“This is a practice that’s been going on for a while, but it’s the first time I’ve ever seen it in writing,” they added of the NCL letter and ‘direct selling’. “Most of the cruise lines have that in their agreements.”

Agreeing that it represented ‘trade restrictive’ practices, the tour operator said it seemed as if the cruise lines had more rights in the Bahamas than Bahamians.

He added that all contracts between the cruise companies and Bahamian tour operators were governed by Florida law, “so if anything goes down you have to go to a Florida court”.

“How can you operate a business in the Bahamas under Florida law?” they asked. “They make you sign your rights away. If you don’t sign it, they won’t do business with you. We just want more protection.”

When it came to pricing, the tour operator added: “The cruise lines tell you it’s fair play, but they control the pricing. They dictate to you what you can charge and cannot charge.

“If your costs go up, you either eat the loss or beg for an increase. You sell to them [the cruise lines] net for $20, and they’re charging their passengers $40-$45 for the same tour. They make more money than you, but you’re the one covering all the overhead and expenses.

“The Florida-Caribbean Cruise Association (FCCA) dictate to you what you can and cannot do. It’s become a dog eat dog world, really. They’ve got more rights than we as Bahamians,” the operator continued.

“It’s sad. Here we are as Bahamians, investing in our country, and foreigners come here and get more rights and incentives than we do. The cruise lines have taken advantage of the Bahamas for so long.”

The tour operator pointed, in particular, to the cruise lines’ private islands scattered across the Bahamas. They said tours there were priced lower than similar products in Nassau or Grand Bahama, thereby ensuring the cruise lines retained more passenger spend.

“The cruise lines say they want us to provide new tours, but every tour we provide for them in Nassau and Grand Bahama they do on their private islands,” the operator said, either themselves or through local contractors.

A former tour operator executive, also speaking on condition of anonymity, said the threats and practices detailed in the NCL letter had been an issue for years.

They added that the sector formed BASE, the Bahamas Association of Shore Excursion Providers, to present a united front to counter the issue. But with companies ceasing business, and the cruise lines picking off members’ one by one, the Association has ceased to exist. Jacharic Holdings, which operated numerous tours, was among the more notable casualties.

The former operator added that the situation had created “a vicious circle”, with the cruise companies complaining about the appearance of downtown Nassau and demanding new on-shore activities, yet effectively denying Bahamian companies the revenues and profitability needed to upgrade their products.

“It’s unfair practices. They’d never do that kind of thing in the US,” the former operator said of the cruise lines, “but these are small countries that don’t have access to legal advice. It’s kind of a shake down.

“It’s almost as if they own someone on their ship. But it’s a free market. Dionisio should take it on. We need him to speak out against things like that, and allow operators to operate in a free market.”


The_Oracle 2 years, 9 months ago

The cruise lines have you by the Balls, courtesy of prior administrations. Their shops, restaurants and casinos remain open in port, by Government agreement. As always, they threaten to pull out if they don't get what they want, via tax exemptions, private islands etc. Now, if the caribbean Countries actually got together......and blocked out all the ports unless you get your way........or at least some balance.....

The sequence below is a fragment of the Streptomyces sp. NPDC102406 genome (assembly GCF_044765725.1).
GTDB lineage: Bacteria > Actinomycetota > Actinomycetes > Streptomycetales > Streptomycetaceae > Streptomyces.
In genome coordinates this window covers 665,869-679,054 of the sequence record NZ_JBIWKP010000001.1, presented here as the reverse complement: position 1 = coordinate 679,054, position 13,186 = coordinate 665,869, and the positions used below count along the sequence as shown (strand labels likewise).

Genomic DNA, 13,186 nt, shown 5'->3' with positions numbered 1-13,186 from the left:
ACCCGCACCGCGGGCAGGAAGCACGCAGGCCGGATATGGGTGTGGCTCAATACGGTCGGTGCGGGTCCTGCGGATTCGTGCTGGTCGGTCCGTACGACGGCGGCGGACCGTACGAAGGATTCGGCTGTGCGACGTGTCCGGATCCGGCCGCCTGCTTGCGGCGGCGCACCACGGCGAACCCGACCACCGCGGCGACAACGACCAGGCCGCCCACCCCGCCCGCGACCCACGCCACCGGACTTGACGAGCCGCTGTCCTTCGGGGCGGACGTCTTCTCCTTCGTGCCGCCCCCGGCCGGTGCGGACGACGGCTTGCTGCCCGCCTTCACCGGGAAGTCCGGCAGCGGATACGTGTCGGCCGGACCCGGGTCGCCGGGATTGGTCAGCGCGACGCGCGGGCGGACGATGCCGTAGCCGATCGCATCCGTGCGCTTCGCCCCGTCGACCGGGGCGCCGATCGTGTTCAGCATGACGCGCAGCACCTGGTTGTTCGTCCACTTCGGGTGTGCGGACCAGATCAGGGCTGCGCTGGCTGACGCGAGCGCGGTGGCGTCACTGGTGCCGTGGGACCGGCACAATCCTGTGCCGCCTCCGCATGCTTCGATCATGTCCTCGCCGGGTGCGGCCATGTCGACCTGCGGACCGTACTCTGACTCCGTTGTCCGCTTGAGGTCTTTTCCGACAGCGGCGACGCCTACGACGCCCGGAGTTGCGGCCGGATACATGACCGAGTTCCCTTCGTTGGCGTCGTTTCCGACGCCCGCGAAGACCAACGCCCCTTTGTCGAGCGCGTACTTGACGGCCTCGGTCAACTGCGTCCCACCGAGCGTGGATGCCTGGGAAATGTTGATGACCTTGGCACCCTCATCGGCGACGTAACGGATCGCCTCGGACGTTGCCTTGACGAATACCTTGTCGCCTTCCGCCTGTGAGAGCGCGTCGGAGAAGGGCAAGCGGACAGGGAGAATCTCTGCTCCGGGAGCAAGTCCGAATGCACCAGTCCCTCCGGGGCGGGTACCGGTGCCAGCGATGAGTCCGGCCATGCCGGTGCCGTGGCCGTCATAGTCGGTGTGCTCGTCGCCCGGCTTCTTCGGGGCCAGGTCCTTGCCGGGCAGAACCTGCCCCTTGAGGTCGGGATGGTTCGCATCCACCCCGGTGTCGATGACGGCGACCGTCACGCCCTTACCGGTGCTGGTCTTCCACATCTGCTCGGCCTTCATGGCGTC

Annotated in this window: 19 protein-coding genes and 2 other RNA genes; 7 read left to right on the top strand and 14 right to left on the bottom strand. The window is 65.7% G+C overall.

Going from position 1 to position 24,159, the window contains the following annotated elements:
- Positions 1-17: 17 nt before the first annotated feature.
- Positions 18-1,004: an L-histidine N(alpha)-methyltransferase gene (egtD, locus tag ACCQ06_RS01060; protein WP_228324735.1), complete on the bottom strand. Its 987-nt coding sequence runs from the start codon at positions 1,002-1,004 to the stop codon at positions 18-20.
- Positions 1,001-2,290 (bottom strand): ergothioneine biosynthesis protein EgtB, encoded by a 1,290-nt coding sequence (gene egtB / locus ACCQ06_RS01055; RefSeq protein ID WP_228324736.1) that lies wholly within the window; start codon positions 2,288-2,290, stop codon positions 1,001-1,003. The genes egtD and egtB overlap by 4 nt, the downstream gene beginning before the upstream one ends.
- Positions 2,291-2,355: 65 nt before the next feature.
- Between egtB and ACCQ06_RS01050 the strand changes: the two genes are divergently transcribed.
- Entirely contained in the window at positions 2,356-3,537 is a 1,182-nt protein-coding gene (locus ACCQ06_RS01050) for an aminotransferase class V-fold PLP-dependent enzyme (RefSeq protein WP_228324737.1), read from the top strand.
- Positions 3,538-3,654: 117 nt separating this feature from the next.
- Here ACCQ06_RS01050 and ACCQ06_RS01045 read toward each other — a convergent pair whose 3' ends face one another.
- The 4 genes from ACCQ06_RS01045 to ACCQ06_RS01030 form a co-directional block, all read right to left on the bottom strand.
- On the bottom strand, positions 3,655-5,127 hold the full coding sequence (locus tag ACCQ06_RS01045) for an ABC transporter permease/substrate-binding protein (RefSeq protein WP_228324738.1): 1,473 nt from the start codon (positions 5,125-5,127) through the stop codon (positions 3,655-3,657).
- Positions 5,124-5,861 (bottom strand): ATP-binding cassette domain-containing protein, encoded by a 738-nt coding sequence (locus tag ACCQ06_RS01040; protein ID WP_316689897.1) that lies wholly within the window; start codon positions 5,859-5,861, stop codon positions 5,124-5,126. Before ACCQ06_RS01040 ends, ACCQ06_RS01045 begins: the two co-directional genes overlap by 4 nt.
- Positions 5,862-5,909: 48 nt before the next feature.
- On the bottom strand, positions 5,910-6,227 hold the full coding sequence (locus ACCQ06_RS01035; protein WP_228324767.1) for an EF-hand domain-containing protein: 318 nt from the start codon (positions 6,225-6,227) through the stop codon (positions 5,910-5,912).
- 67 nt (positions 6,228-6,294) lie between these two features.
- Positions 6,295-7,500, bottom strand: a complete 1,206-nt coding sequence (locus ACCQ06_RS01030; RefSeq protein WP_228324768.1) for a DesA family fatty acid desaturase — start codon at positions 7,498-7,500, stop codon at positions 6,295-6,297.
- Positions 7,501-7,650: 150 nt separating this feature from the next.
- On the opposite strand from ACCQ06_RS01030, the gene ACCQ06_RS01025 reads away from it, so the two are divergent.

C2B 2 years, 9 months ago

Yes because Cuba wants to help us. LOL


B_I_D___ 2 years, 9 months ago

It is a tricky one and the cruise line is within their rights. Let's say that Tour Operator A strikes a bargain to offer a tour as part of a package that their cruise guests can book through the cruise line. You entered into a contract for marketing that tour with the Cruise Line. The Cruise Line sells the spaces for that tour. The tour operator should NOT be approaching the guests directly in that regard then and selling the same tour to the cruise line guest on the side, bypassing the agreement signed with the cruise line. Now, if I am just a random taxi on the side of the road, with no written contracts with the cruise line for marketing, anything is fair game walking off that ship.


C2B 2 years, 9 months ago

That's right, a contract is a contract. If you don't like it, don't sign it.


observer2 2 years, 9 months ago

This is what happens when you sell your soul to foreigners (Baha Mar, the Cruise operators, Bahamas Power, Atlantis, tourism marketing contracts, gated communities). Then add to this Bahamian family monopolies like oil and gas imports, big box retail, container ports, foreign banks/exchange controls, numbers houses, Ministry of Education pushing out D students to most Bahamians, governments strangle hold on Water and Sewerage, NI and Post Office, MPs pretending to be legislators but are essentially executives in government corporations or agencies (legislation is non existent) and a backwards democracy with one vote every 5 years along with zero local government.

These are all monopolies at worst, cartels at best.

Neither the FNM or the PLP will be able to grow GDP or solve the debt issue. The foundation is wrong. Devaluation has already been done, have you looked at the interest rates on savings accounts recently? There is nothing that will change the paradigm. Every man for himself Bahama Land, God for us all.


Well_mudda_take_sic 2 years, 9 months ago

Every astronaut that has ever circled the earth from outer space and looked at the Bahamas through the port hole of their spaceship or space-laboratory will tell you that our country is blessed with one of the most beautiful, if not the most beautiful, location on the entire planet. We have unmatched aqua-marine waters, coral reefs, beaches, atolls and islands. Our government (and the Bahamian people) need to tell the cruise-ship industry to go fly a kite whenever they threaten to leave our country if they don't get what they want. For decades now we have been raped, pillaged and plundered by the likes of NCL and enough is enough. It's high time we negotiate with these capricious and greedy cruise line companies from the perspective that we have what their businesses need and want most - one of the most beautiful environments in the world. And we should be taxing the likes of NCL and Carnival for the toll that their businesses take on our pristine environment!